Lady lawyer pips sewage plant

PUBLISHED : Saturday, 24 December, 1994, 12:00am
UPDATED : Saturday, 24 December, 1994, 12:00am

WHEN it comes to picking the worst festive card, the competition was even hotter than that for the best.

Who would send a card signed by a rubber stamp? Who would send a card with a misspelling on the cover? The answer: lots of people. But to win a prize this wasn't enough.

One anonymous government department even went as far as to send out cards completely blank inside, without even the department's name printed inside, its official origin betrayed only by the envelope.

We'd love to name it, but obviously we can't.

There were also some weird coincidences. Cheung Kong's tasteful card had a dove of peace bearing an uncanny resemblance to the logo of the Democratic Party.

Martin Lee Chu-ming must be very pleased with the Christmas present of having Li Ka-shing as a supporter.

One common theme was boastful cards, such as the one from Tai Ping Advertising (bottom left), which featured the words 'This is nothing compared with the kinds of deadline PRESSURE we handle every day!' above a pic of an elephant's foot.

In other words, they are telling clients: 'We work harder than you.' The card is signed with a rubber stamp.

We're not sure what the message is with the Macau Jockey Club card (below centre) which has MJC cut into the cover. Opened out it's just as baffling, and there's plenty more cards with cutouts, fold-outs and other origami technology but no apparent reason behind them.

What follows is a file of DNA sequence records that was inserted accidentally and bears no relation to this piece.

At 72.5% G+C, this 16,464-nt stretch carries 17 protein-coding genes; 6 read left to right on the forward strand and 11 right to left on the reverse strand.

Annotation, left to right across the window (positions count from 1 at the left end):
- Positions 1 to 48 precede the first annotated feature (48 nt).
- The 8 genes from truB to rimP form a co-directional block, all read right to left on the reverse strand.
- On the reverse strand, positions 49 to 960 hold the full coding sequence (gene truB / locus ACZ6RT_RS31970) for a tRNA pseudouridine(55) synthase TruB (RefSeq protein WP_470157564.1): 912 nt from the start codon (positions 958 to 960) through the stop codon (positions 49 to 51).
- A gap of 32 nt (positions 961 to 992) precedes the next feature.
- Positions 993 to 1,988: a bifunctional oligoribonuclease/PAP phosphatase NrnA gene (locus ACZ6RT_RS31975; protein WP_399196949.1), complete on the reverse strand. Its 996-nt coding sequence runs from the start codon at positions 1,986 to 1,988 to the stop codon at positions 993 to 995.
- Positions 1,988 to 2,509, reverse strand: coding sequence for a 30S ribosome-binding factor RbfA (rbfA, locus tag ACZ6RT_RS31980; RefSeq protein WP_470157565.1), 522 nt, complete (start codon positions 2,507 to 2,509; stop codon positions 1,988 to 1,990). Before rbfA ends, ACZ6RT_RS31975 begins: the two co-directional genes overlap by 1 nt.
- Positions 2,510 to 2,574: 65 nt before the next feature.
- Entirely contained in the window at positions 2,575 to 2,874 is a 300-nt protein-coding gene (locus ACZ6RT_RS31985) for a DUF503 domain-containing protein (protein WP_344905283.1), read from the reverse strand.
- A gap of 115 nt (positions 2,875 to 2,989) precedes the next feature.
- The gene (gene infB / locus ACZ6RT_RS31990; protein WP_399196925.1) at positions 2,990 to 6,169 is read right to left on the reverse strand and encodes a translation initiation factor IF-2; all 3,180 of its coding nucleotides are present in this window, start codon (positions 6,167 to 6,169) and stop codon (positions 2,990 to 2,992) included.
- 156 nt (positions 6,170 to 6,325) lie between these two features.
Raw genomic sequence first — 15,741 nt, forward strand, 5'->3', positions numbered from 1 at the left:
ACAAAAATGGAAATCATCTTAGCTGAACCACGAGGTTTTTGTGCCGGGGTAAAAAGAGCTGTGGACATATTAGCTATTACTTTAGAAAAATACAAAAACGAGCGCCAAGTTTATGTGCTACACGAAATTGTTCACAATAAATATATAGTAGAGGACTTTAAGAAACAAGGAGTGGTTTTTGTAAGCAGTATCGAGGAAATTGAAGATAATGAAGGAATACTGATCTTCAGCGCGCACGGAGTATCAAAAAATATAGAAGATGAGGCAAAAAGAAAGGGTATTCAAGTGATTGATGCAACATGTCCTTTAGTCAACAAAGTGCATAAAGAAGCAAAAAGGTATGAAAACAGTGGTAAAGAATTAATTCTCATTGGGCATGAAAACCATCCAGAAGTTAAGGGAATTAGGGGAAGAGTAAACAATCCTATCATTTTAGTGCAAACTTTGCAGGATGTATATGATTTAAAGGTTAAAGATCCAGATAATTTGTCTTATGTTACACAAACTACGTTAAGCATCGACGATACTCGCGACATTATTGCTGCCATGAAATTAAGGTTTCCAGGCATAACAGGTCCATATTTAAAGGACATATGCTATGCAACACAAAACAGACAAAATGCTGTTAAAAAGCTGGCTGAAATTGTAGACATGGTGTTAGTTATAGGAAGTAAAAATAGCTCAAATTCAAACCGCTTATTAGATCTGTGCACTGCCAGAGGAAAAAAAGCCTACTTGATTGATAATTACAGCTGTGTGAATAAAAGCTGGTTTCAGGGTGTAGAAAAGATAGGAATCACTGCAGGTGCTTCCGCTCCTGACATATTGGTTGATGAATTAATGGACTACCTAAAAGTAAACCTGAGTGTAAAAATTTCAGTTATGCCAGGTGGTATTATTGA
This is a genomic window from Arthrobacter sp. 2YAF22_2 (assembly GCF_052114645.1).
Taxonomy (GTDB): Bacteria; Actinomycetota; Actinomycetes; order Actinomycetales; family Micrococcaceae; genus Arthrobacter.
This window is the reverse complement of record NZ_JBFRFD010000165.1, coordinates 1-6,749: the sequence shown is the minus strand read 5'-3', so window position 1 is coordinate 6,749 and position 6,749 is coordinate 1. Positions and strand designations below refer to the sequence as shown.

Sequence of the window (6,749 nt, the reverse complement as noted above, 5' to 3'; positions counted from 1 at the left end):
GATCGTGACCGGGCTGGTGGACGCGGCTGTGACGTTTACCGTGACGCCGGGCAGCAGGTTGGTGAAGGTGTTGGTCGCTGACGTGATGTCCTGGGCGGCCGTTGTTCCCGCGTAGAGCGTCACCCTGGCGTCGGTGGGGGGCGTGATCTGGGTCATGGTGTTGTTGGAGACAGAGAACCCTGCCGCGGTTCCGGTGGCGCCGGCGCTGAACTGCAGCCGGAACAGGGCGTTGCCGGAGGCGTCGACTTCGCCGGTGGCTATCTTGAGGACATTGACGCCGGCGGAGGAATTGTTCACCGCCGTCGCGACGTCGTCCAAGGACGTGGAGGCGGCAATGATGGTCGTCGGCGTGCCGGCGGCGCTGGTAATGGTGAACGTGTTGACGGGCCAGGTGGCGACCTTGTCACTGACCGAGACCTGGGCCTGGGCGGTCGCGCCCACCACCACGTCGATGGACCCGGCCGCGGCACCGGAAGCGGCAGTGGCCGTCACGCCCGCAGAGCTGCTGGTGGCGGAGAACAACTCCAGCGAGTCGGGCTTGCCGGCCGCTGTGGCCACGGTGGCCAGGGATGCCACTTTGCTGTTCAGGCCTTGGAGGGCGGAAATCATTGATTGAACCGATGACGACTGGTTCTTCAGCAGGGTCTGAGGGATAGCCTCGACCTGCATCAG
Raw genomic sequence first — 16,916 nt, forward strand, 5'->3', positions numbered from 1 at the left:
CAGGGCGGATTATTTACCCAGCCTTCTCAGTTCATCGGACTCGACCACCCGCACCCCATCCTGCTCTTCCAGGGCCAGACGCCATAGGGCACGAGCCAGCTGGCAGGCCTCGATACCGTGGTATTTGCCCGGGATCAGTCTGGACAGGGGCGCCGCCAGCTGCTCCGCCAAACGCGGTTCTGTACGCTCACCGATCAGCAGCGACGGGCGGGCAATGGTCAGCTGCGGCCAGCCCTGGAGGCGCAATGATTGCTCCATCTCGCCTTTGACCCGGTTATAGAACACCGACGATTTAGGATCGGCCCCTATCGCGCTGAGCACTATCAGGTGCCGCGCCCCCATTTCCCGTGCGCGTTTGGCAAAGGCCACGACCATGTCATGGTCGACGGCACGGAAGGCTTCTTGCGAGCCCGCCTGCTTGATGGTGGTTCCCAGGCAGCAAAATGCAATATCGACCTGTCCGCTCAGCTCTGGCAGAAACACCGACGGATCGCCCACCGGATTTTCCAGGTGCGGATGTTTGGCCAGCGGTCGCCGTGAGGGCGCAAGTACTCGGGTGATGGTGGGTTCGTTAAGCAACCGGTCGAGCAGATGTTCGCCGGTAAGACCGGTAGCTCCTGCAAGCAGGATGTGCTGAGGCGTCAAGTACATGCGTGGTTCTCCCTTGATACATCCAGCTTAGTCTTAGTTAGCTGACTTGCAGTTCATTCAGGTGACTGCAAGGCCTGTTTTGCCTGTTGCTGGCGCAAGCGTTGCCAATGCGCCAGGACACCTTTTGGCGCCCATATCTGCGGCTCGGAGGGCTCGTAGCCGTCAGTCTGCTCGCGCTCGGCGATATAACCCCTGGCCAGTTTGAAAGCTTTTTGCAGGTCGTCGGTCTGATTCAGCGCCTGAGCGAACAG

Of all the cards nominated by readers for the 'worst card award', the most common was that of Wheelock and Co (below right). Five people sent it to us, one stating: 'This is truly bad.' Clearly, some recipients regard a card with a smiling Peter Woo Kwong-ching and his fellow directors arranged like the subjects in a Rembrandt less than festive.

This is hardly surprising. The photo is nicked from the Wheelock annual report issued in July.

There seems a big resistance in general to cards with the sender's face on them - an even bigger resistance to cards with the sender's boss on them.

Despite this, we're not making Wheelock the winner of this award, because of the strength of the competition.

By popular acclaim the worst card award goes to one that was sent in by two readers and is truly an amazing statement.

It's the one on the left above and comes from solicitors Helen Chung & Co. That's Helen on the right. On the left is Zhang Junsheng, deputy director of Xinhua, and it's the second year that she's sent it out.

Helen stood for the Democratic Alliance for the Betterment of Hong Kong in the District Board elections using the slogan 'Vote for Helen Chung the Lady Lawyer'.

For those who don't recognise Mr Zhang, there's a caption on the back, just to ram things home. The photo was taken on October 6, 1993, the day of Chris Patten's policy address.

Finally, a special award goes to another card nominated by two readers.

Thank you to Pypun Engineering Consultants whose card (above right) shows the following festive scene: a black-and-white photograph of a sewage works.